I am certainly not complaining.  I am totally grateful for all the gifts and support.  It supports the theory that if you boldly go for it, the universe steps in and provides.  I have clay, glazes, bricks, wheels, tools, bins and buckets, burners, curiosity, a desire to learn more and more, a blog, a facebook page for Cameron Sharp Pottery, a library card, and the internet.  I’m healthy and strong.  I have support of friends and family, the praise of people who have seen my pots, a friend who is tight with a gallery, the ability to make pots, and the patience to go through the experience of learning by doing, the awareness to know when to let one go and make another.  I have so much going for me already.  I simply have to continue to be inspired and make more pots.  I will trust the process of going through and not worry about what is on the other side.

free kiln bricks

Caruso gave me all the bricks from the Evelyn Kramer kiln in SF

I got about a thousand bricks from a man named Caruso.  He said I could have them if I took apart the kiln, swept up, and hauled them away.  He said the kiln I dismantled was used by his friend Evelyn Kramer.  It was a natural gas kiln made of hard and soft fire bricks with some ceramic fiber here and there.  It sat on top of a layer of concrete blocks which he also gave me.  It took me 3 trips to load and transport them in my van from San Francisco to San Pablo, CA.  He also gave me some pyrometric cones, an 80 mesh sieve and three giant wisks for mixing up glazes.  On the walls of the garage we went through to get to the backyard and kiln, were old photographs and faded pages torn out of of books and tacked up.  Images of pots by Shoji Hamada, Bernard Leach, Michael Cardew, and others covered all the walls.  There were posters and flyers of The Potter’s Studio in Berkeley, CA as well as a card from the Richmond Art Center.  These were all from the seventies.  I feel honored to be taking these bricks on to the future and saving them from the dump.  Caruso said that if I had come one day later they would have been gone, hauled away by the city. So thank you Caruso for the bricks and all the extras, and for being so patient and willing to make arrangements for several trips out there to get them.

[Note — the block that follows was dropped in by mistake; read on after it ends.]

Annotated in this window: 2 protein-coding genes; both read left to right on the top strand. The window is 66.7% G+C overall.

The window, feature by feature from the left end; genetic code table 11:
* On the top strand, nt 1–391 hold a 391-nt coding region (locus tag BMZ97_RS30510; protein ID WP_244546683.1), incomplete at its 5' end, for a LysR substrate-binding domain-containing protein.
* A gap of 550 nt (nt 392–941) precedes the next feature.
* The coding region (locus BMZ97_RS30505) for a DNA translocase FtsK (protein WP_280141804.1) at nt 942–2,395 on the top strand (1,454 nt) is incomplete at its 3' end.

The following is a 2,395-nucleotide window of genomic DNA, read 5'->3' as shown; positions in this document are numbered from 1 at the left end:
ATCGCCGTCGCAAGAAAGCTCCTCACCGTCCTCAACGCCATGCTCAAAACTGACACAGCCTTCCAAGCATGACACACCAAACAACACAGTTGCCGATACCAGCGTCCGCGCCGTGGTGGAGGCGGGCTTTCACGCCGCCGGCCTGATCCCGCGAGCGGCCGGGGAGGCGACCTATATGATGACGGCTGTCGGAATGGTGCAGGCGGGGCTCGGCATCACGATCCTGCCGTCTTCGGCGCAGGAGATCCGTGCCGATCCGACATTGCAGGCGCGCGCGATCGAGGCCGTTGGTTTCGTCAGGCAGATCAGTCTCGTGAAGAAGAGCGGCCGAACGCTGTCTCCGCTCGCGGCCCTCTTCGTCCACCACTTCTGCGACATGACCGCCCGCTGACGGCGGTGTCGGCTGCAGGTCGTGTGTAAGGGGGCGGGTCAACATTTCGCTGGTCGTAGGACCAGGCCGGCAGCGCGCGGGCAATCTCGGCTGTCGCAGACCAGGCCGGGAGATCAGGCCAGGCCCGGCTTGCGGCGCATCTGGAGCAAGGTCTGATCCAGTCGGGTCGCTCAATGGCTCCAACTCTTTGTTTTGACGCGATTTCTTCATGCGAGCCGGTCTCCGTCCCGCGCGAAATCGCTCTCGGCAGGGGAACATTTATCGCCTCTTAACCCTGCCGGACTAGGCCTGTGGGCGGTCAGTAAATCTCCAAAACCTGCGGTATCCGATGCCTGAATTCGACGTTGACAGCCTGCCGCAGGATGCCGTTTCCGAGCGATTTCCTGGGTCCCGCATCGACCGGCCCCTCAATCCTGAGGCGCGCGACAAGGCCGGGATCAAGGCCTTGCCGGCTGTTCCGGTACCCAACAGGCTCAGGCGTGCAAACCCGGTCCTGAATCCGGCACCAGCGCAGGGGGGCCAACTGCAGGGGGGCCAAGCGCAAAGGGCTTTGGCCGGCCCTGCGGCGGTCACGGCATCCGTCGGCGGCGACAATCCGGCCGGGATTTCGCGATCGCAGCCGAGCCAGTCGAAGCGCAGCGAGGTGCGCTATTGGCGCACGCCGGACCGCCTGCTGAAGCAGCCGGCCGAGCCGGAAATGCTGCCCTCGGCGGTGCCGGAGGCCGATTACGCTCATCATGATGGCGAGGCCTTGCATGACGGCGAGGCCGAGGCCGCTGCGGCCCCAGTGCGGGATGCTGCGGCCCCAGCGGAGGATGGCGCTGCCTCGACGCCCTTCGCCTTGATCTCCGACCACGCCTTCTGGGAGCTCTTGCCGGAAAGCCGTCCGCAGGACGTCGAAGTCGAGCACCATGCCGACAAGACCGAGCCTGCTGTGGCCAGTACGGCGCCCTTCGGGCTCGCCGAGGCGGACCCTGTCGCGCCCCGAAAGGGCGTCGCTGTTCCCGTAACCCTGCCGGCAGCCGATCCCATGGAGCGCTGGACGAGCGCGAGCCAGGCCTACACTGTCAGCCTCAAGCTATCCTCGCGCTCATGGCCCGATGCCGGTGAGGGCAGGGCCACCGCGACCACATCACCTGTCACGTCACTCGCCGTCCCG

Life is a mystery.  Just when you think it’s going one way, things happen and suddenly the path opens up and the weather clears and the sunshine beams down and warms the possibilities.  The past with it’s anchors and baggage and house full of grief needs to be lit on fire and burned down to the ground to make way for all the new life that is just there on the path waiting to be lived.  Taking a few steps on this good path feels so right, so correct, so in-line with my soul and my true self.  A happy potter.

The simple pleasure of the sun warming my face is as good as it gets.

Everything can have that quality of life if I let it.

So a big thanks to Douglas Fitch for all the inspiration and the videos you post.  When I get to Devon I’ll look you up.